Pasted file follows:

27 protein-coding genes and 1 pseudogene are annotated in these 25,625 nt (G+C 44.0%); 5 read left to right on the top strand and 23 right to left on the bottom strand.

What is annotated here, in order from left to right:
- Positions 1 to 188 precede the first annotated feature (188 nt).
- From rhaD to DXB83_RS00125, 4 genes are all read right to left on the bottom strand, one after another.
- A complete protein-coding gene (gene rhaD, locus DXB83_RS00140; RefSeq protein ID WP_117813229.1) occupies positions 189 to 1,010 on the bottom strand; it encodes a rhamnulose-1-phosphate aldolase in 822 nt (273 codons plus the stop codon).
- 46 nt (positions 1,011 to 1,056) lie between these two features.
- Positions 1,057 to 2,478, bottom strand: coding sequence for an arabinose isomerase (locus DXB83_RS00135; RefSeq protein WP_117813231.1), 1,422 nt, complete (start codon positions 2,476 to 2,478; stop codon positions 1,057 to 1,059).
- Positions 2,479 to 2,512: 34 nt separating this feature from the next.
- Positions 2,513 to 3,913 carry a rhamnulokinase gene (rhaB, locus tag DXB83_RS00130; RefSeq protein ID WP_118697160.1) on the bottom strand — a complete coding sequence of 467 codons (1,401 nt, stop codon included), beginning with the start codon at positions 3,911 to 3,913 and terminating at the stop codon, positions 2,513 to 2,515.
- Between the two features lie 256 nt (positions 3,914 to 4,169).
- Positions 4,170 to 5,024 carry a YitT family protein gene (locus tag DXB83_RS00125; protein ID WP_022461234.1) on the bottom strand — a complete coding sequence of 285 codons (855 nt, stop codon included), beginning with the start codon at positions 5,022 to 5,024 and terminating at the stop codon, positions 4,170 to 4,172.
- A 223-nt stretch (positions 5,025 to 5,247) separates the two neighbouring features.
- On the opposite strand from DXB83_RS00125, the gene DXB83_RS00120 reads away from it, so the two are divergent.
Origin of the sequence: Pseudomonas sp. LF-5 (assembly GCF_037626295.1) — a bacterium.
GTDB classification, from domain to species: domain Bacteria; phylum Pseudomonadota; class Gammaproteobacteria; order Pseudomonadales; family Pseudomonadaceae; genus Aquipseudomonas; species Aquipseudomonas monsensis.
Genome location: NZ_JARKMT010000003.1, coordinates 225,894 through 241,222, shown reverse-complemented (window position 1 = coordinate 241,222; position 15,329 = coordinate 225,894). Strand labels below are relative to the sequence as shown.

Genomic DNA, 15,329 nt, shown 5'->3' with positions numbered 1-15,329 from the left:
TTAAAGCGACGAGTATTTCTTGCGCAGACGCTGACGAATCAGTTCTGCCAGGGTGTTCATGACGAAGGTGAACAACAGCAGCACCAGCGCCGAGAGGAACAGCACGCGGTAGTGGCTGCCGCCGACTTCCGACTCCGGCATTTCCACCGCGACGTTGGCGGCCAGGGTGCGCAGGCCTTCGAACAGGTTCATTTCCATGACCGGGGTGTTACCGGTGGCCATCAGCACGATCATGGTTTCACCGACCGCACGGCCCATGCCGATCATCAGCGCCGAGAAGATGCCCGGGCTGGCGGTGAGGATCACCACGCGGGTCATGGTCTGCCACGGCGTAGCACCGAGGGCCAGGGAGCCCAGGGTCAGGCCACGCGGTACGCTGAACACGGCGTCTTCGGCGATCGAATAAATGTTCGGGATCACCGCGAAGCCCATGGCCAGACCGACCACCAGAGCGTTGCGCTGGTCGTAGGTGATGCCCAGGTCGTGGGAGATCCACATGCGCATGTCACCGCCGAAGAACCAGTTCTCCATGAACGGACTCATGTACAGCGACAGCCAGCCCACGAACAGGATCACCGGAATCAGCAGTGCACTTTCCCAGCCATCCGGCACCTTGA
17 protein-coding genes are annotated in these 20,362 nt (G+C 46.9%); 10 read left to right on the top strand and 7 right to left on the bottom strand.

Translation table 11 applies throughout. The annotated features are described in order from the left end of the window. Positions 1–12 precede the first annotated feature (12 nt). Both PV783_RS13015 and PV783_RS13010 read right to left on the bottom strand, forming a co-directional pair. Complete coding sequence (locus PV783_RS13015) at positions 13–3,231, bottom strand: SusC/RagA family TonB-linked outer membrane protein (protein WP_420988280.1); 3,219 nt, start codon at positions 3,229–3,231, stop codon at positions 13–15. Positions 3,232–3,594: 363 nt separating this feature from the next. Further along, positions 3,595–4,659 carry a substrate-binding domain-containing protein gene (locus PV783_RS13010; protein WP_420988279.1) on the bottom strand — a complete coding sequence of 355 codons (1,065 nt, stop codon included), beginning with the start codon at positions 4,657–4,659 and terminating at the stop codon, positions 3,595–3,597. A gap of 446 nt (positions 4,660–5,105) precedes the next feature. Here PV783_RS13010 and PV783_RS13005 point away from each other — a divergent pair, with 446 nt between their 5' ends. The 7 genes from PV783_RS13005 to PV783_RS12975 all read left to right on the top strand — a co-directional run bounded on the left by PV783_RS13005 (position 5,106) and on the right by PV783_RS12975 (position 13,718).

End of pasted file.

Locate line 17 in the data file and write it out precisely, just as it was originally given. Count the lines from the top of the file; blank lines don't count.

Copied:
Genomic DNA, 15,329 nt, shown 5'->3' with positions numbered 1-15,329 from the left: